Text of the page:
“When John openly opposed the Church, the noblemen revolted. At the center of this conflict stood one of the unsung heroes of history, Stephen Langton, Arch Bishop of Cantebury. He helped the noblemen draft the Magna Carta which granted men rights that were later considered inalienable. How these rights were threatened and how men have battled and died for them throughout history is part of the story that has never been asked.”

Free men believe government is the servant of the people and that freedom to think, act, worship God, and carry on free enterprise was given to man by God. In a limited way, men assigned some of these rights, but not absolute power, only partial and temporary power to pass laws to govern the country, laws that never can wipe out our rights to be master, not servant, of elected officers and governments.

When government raises taxes as Obama is doing, the power of people erodes. At one point – probably fifty percent – when aggregate local, state, and federal taxes approach or exceed fifty percent, men revolt at the ballot box and in the streets and the reigns of government are pulled, reversing its tyrannical actions. But meanwhile the damage is done and it is difficult to reverse.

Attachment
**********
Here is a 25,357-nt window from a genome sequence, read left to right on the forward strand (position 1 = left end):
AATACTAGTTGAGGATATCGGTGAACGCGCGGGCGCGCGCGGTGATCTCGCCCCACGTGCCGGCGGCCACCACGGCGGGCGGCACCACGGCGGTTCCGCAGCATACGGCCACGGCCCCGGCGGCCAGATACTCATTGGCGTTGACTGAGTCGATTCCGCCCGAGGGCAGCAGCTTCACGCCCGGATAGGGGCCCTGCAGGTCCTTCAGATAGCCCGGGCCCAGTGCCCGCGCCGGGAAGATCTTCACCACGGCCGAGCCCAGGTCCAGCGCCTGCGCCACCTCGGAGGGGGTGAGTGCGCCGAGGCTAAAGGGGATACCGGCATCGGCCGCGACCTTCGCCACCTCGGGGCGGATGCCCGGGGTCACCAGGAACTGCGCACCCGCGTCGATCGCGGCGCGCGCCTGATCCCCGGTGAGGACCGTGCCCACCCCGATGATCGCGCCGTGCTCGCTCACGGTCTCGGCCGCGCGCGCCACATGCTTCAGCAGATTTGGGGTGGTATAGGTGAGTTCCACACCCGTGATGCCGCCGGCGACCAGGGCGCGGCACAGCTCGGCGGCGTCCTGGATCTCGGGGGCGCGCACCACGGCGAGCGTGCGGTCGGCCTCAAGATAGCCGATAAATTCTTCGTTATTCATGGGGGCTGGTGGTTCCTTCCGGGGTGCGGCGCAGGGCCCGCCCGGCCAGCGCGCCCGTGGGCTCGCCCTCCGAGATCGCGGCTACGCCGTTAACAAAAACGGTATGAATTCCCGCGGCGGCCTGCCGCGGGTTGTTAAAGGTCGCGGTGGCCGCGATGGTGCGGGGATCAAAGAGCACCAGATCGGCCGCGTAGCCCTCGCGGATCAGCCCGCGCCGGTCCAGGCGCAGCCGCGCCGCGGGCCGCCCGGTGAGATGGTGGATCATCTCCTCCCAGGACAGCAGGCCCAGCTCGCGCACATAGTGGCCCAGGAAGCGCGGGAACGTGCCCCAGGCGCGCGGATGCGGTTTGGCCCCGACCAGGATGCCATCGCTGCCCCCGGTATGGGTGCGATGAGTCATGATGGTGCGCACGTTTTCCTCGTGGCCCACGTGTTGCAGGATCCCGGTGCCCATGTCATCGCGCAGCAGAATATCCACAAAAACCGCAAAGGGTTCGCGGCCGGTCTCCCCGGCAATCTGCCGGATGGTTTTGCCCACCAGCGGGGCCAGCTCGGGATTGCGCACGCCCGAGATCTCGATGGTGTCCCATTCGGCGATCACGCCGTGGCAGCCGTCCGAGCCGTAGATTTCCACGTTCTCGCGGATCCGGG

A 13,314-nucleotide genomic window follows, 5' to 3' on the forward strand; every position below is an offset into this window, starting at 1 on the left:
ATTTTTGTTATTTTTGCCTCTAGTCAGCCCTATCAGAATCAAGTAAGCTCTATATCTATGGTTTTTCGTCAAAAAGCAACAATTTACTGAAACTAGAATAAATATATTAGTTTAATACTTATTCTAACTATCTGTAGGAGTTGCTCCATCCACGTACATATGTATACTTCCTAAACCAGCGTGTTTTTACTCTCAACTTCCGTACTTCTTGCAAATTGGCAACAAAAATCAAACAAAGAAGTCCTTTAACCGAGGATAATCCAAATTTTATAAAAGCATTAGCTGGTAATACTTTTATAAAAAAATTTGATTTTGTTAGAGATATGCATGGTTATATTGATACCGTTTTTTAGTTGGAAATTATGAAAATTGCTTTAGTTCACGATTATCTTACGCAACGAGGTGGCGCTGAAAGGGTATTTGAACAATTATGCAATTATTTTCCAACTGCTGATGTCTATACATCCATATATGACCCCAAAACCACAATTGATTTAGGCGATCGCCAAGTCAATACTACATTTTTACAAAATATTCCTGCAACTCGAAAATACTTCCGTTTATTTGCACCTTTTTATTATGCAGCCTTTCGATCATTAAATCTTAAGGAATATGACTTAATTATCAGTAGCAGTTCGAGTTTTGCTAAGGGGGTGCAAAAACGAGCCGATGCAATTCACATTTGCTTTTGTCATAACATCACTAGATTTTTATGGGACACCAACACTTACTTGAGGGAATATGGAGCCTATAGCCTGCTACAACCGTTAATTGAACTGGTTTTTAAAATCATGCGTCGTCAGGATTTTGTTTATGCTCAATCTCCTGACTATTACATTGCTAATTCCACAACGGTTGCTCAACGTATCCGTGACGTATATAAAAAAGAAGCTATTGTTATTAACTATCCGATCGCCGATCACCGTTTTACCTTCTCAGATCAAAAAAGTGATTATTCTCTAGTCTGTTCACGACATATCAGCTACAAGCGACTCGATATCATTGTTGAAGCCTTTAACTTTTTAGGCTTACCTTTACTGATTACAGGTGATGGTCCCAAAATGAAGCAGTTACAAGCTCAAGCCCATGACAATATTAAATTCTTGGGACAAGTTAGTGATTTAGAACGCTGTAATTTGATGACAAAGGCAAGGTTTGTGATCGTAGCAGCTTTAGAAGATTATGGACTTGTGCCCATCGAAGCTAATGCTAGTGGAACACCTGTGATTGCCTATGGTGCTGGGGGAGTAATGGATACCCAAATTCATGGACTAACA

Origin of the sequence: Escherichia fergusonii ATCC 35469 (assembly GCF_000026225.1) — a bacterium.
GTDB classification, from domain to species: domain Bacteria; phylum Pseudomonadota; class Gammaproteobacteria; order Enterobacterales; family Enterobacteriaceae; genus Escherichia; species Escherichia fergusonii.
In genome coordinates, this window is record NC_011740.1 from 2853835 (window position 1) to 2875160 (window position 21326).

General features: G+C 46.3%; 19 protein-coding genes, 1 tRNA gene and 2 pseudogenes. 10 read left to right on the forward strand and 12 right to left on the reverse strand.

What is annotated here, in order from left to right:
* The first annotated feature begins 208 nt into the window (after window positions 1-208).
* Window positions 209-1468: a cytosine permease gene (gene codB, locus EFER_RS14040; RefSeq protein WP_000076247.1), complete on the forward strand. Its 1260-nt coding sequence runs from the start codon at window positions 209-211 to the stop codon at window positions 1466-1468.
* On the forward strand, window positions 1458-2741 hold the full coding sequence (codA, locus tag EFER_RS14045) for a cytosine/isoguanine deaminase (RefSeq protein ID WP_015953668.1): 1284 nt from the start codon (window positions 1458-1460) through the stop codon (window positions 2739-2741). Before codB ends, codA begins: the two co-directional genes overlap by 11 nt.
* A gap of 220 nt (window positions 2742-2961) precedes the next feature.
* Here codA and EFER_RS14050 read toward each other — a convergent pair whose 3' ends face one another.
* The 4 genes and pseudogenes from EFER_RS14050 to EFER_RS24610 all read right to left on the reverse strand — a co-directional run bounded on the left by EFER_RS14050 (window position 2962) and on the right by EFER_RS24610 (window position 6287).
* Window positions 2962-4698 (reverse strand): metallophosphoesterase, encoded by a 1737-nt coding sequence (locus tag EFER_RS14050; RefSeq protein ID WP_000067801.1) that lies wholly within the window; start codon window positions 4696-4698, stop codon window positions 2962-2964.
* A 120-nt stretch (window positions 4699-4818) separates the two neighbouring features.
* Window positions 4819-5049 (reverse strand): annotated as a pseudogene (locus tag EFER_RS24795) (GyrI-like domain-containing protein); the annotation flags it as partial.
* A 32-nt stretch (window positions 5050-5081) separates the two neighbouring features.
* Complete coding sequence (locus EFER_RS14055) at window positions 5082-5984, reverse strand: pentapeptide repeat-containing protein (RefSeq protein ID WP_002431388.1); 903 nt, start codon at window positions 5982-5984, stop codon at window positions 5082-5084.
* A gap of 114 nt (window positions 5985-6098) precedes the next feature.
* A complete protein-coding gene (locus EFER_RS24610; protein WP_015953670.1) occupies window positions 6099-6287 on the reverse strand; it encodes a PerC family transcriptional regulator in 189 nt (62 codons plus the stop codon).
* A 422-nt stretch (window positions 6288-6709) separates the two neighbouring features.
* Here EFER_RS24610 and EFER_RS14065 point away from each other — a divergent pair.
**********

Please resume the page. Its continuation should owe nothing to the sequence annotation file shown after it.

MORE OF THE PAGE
Large government is the antithesis of freedom. Obama’s plan to seize companies, even financially sound firms and those that government has not bailed out, is a power grab and must be stopped.

For example, if a prominent Republican owned a thriving private company that the Democrats were envious of because it produced war material for the Pentagon, for example, under the pretext of a trumped-up emergency Obama could seize this company without excuse, believing he wouldn’t have to answer to anyone. This is abuse of power at its worst, but with the passive acceptance of a sycophant Democratic Congress, this kind of nonsense could become the order of things for the next four years.

Some who have fallen asleep call it a “soft” challenge to our Constitution, but I know it is a well orchestrated “hard” challenge designed to systematically dismantle our Constitutional rights. It’s Obama making a “run at Runnymede” and Constitution Hall.

His penchant for high taxes must stop!

His discriminatory super high taxing of the rich must stop!